283.4 sec. 001 - Advanced Civil Rights (Fall 2019)
Instructor: john a. powell (view instructor's teaching evaluations - degree students only | profile)
View all teaching evaluations for this course - degree students only
- Th 3:35 PM - 5:25 PM
Location: Law 244
From August 22, 2019
To November 22, 2019
Course End: November 22, 2019
Class Number: 32399
Enroll Limit: 20
As of: 04/07 11:14 PM
Statutory and constitutional civil rights have been in a state of flux. In the last few years, the Supreme Court has handed down landmark decisions dealing with Voting Rights, Fair Housing, marriage equality, and affirmative action. In 2015, the Supreme Court announced new law on marriage equality and held that disparate impact claims are cognizable under the Fair Housing Act while making positive reference to implicit bias. The previous term, the Supreme Court narrowed the scope for race-conscious admissions in higher education. We are now seeing a realignment of racial and other identity. The court and law is always important in making meaning and distributing rights and belonging in the context. The Court’s reasoning and justifications is informed by a set of assumption that are shifting. This seminar will explore recent decisions and evolving statutory and constitutional civil rights jurisprudence. In particular, we will examine the implications of the new members Supreme Court nomination on previously contested decisions. We will look at these issues through the interplay of law, politics and culture. The course will be concerned with law, the boundaries of othering and belonging and the shifting meaning of these terms. How does the court give meaning to we in we the people? Who is included? Who is left out? And what are the rights and privileges associated with being part of the we? This course will look at where the law is has been and possibilities where it might go as well as the forces pushing in different directions and the challenges to the institution itself.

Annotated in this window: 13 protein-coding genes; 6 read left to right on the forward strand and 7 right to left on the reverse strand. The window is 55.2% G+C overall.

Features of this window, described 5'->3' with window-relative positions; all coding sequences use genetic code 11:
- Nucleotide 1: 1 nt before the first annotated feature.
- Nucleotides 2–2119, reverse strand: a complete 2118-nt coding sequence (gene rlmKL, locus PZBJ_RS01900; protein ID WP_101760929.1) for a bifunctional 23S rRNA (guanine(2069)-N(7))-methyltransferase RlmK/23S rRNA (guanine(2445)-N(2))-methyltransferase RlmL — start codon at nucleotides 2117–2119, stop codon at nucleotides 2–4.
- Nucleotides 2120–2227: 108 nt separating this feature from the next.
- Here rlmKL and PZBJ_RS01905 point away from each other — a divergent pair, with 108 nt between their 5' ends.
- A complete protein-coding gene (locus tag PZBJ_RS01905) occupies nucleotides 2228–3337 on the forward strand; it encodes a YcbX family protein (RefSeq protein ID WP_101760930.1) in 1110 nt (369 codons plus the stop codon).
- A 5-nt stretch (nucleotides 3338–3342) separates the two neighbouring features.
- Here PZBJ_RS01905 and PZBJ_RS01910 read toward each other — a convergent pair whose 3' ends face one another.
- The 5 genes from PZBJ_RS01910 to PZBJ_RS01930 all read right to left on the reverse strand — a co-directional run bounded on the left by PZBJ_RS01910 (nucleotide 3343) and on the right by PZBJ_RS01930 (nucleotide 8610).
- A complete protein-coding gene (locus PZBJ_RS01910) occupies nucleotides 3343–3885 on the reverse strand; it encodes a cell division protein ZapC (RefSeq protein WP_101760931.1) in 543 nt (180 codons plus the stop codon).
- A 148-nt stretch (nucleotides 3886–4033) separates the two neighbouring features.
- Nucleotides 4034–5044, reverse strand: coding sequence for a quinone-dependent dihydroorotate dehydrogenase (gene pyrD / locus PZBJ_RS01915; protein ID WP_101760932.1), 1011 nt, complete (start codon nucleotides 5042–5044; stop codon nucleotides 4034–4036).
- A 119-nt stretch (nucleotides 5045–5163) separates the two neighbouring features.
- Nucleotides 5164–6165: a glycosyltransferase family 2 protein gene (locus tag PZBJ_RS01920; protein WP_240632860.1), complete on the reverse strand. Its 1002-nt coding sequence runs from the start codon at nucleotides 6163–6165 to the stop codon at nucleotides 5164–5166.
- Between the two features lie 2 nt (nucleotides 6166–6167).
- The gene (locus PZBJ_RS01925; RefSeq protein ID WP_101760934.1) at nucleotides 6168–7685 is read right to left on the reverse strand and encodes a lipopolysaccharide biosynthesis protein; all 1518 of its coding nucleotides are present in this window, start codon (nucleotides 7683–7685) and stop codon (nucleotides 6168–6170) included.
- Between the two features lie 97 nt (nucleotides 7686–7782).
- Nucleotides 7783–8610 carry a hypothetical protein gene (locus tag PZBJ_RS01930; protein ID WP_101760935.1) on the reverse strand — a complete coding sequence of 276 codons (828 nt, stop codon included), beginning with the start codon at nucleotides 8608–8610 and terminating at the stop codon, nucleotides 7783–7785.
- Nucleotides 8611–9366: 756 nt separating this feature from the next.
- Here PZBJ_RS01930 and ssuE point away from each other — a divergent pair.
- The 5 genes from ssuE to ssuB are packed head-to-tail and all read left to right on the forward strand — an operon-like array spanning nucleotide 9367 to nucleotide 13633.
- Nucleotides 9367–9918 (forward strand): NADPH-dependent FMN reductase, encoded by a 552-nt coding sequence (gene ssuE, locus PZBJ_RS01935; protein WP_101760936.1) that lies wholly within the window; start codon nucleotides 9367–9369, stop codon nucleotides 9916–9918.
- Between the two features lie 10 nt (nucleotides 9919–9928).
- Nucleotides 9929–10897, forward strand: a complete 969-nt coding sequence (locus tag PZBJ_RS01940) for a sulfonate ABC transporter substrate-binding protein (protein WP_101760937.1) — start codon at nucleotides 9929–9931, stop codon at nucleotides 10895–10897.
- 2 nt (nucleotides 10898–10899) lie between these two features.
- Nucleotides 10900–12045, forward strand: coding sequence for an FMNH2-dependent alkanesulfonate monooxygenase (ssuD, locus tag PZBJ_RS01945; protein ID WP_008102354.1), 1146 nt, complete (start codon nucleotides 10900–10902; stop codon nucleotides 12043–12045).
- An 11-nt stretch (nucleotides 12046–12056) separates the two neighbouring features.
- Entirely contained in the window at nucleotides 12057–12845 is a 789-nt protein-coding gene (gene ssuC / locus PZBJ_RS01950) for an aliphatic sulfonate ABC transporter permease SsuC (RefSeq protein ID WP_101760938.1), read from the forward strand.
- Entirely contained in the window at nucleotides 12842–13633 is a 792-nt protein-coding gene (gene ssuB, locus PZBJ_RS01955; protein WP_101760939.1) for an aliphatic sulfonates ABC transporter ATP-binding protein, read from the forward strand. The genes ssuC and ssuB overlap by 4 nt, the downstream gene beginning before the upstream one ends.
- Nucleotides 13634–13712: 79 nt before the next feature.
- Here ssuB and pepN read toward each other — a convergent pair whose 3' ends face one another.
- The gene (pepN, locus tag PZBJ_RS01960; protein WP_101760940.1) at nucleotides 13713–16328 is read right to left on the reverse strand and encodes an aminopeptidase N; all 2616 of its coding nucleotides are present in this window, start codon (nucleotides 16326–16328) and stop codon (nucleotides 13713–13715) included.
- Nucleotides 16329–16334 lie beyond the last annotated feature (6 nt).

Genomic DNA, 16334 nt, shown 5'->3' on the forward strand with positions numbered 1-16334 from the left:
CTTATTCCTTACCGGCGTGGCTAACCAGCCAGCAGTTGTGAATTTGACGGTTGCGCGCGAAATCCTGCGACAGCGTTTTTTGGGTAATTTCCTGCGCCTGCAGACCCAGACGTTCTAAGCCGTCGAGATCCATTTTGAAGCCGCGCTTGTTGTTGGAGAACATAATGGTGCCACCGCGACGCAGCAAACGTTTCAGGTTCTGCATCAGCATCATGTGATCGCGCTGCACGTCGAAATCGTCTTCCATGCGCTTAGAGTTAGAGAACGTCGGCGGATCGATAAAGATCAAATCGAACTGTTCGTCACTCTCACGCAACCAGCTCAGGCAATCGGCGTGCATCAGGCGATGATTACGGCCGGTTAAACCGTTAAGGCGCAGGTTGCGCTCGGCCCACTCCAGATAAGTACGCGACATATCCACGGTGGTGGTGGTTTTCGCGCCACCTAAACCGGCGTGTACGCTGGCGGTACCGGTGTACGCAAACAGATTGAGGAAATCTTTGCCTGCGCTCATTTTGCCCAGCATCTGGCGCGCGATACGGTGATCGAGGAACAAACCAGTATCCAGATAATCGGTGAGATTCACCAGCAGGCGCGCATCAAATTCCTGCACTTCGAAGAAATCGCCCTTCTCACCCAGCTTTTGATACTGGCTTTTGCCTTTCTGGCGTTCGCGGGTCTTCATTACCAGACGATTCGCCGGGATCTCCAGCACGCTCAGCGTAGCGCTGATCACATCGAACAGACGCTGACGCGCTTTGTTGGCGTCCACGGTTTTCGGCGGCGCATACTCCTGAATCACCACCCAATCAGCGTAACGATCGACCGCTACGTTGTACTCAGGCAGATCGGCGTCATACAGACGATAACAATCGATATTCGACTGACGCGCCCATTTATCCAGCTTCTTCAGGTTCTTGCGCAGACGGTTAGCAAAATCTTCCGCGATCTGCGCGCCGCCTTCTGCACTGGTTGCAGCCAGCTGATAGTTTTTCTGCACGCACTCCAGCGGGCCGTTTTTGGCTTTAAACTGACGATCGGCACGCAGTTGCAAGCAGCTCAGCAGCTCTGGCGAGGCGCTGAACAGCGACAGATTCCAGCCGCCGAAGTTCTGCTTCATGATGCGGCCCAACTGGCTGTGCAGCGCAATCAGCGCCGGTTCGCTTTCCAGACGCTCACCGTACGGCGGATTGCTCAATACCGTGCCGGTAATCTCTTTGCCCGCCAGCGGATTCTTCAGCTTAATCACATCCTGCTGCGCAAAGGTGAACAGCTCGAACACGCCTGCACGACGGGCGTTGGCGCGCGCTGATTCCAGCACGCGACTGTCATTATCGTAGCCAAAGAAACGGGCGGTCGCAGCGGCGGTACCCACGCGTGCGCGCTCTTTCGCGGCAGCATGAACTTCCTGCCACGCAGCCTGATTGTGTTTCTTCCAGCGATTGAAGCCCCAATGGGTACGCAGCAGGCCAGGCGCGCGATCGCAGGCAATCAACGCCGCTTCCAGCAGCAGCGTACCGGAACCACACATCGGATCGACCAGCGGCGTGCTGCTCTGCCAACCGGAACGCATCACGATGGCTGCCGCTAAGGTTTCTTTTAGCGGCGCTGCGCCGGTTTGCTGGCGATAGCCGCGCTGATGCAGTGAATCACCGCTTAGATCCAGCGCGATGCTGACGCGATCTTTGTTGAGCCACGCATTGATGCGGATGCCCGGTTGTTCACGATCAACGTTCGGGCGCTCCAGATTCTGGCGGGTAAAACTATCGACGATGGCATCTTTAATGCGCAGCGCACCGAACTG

john a. powell is Director of the Haas Institute for a Fair and Inclusive Society and Professor of Law, African American, and Ethnic Studies at the University of California, Berkeley. He previously served as the Executive Director at the Kirwan Institute for the Study of Race and Ethnicity at the Ohio State University and the Institute for Race and Poverty at the University of Minnesota. He was formerly the National Legal Director of the American Civil Liberties Union. He is a co-founder of the Poverty & Race Research Action Council and serves on the board of several national organizations. john led the development of an “opportunity-based” model that connects affordable housing to education, health, health care, and employment. He has taught at numerous law schools including Harvard and Columbia University. His latest book is Racing to Justice: Transforming our Concepts of Self and Other to Build an Inclusive Society.
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